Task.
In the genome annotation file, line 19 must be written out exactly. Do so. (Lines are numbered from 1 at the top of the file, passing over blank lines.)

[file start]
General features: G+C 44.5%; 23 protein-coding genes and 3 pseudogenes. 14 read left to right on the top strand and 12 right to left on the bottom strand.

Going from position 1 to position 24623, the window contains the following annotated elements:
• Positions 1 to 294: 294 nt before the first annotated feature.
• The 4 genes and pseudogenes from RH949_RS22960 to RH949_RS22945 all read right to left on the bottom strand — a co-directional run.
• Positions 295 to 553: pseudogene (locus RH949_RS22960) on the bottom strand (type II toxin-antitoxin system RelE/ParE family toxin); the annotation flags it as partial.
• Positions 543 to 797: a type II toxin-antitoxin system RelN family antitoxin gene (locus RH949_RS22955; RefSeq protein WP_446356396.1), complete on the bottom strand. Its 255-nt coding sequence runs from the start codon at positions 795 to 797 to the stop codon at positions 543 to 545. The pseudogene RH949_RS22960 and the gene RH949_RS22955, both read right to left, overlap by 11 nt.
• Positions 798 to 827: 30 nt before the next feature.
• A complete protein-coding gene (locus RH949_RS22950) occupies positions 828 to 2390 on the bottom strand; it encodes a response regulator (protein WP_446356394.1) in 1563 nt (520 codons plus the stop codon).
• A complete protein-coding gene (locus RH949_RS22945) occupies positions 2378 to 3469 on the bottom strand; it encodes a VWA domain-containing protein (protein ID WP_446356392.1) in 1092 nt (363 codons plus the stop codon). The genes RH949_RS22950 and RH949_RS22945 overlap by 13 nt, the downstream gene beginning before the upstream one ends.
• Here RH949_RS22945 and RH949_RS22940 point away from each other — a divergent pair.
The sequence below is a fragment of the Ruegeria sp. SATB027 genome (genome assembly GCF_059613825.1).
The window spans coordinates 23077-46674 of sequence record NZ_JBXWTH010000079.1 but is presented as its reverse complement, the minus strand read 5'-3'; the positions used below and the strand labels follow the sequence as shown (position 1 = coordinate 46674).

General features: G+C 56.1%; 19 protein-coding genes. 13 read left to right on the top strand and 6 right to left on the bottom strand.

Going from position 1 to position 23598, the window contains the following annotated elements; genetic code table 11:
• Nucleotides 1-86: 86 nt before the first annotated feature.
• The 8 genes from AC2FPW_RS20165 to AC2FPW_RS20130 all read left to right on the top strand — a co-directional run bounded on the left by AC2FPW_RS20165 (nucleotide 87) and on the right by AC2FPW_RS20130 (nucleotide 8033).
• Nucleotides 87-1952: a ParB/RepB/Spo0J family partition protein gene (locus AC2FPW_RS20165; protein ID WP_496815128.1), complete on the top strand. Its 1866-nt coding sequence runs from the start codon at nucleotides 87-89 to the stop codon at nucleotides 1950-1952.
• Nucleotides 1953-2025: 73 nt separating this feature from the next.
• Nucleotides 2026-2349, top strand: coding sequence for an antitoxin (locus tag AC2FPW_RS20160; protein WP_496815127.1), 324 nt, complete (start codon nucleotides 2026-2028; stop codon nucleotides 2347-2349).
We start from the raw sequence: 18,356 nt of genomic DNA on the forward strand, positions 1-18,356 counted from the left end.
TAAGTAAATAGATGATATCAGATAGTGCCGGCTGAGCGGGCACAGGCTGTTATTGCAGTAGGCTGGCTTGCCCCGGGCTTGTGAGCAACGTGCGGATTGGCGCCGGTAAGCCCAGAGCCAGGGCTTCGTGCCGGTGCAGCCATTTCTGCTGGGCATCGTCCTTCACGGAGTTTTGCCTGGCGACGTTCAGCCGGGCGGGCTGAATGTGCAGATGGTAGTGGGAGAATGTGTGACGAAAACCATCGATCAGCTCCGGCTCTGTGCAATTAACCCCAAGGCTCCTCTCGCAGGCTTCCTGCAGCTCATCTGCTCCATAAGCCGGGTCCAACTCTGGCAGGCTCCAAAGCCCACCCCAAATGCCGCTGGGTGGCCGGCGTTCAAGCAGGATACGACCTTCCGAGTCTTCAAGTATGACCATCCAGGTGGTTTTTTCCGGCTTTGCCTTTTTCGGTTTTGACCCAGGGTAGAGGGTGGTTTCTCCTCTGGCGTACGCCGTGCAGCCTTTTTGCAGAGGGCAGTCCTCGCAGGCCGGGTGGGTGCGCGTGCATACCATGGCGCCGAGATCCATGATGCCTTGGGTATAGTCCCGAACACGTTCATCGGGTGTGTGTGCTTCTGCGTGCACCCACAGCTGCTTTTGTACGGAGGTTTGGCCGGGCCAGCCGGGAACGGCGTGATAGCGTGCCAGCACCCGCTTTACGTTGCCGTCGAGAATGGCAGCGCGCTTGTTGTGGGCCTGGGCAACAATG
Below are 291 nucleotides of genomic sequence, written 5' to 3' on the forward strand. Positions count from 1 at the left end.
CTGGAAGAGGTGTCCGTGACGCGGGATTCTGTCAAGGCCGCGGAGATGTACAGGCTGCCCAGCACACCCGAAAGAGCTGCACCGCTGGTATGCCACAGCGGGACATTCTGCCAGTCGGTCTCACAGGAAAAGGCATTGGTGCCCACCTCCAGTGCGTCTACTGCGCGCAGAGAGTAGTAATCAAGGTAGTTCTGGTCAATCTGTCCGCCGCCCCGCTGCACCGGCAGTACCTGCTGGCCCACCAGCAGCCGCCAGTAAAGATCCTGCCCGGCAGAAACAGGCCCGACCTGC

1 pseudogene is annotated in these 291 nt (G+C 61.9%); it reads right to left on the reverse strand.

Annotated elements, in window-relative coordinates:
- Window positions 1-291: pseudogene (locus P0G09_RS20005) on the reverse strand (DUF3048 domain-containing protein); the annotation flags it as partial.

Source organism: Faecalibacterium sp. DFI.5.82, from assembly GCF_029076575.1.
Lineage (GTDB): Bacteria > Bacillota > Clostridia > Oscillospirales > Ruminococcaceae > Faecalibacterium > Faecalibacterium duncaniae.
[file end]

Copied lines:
• Nucleotides 2026-2349, top strand: coding sequence for an antitoxin (locus tag AC2FPW_RS20160; protein WP_496815127.1), 324 nt, complete (start codon nucleotides 2026-2028; stop codon nucleotides 2347-2349).